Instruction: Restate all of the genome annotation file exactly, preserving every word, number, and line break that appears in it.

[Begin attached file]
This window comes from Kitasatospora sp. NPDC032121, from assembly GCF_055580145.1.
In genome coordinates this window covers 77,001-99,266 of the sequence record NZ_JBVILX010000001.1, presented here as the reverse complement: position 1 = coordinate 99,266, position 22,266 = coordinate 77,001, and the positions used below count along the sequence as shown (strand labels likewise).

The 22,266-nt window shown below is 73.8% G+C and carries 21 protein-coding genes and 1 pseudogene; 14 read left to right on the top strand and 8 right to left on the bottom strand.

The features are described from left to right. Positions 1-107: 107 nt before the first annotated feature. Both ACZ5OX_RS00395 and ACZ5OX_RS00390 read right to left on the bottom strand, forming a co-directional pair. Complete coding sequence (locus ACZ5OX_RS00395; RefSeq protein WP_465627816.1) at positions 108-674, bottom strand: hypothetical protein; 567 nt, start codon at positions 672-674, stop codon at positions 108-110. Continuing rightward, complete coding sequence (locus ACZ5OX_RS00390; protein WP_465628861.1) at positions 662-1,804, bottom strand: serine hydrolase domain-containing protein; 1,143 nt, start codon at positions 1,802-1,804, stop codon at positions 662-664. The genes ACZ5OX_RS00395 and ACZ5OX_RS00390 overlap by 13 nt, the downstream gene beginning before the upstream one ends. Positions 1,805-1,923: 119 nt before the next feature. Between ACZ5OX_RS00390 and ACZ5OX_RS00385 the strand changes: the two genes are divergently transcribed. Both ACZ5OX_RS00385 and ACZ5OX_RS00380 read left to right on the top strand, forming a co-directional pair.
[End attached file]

This window comes from Kitasatospora sp. NPDC032121, from assembly GCF_055580145.1.
In genome coordinates this window covers 77,001-99,266 of the sequence record NZ_JBVILX010000001.1, presented here as the reverse complement: position 1 = coordinate 99,266, position 22,266 = coordinate 77,001, and the positions used below count along the sequence as shown (strand labels likewise).

The 22,266-nt window shown below is 73.8% G+C and carries 21 protein-coding genes and 1 pseudogene; 14 read left to right on the top strand and 8 right to left on the bottom strand.

The features are described from left to right. Positions 1-107: 107 nt before the first annotated feature. Both ACZ5OX_RS00395 and ACZ5OX_RS00390 read right to left on the bottom strand, forming a co-directional pair. Complete coding sequence (locus ACZ5OX_RS00395; RefSeq protein WP_465627816.1) at positions 108-674, bottom strand: hypothetical protein; 567 nt, start codon at positions 672-674, stop codon at positions 108-110. Continuing rightward, complete coding sequence (locus ACZ5OX_RS00390; protein WP_465628861.1) at positions 662-1,804, bottom strand: serine hydrolase domain-containing protein; 1,143 nt, start codon at positions 1,802-1,804, stop codon at positions 662-664. The genes ACZ5OX_RS00395 and ACZ5OX_RS00390 overlap by 13 nt, the downstream gene beginning before the upstream one ends. Positions 1,805-1,923: 119 nt before the next feature. Between ACZ5OX_RS00390 and ACZ5OX_RS00385 the strand changes: the two genes are divergently transcribed. Both ACZ5OX_RS00385 and ACZ5OX_RS00380 read left to right on the top strand, forming a co-directional pair.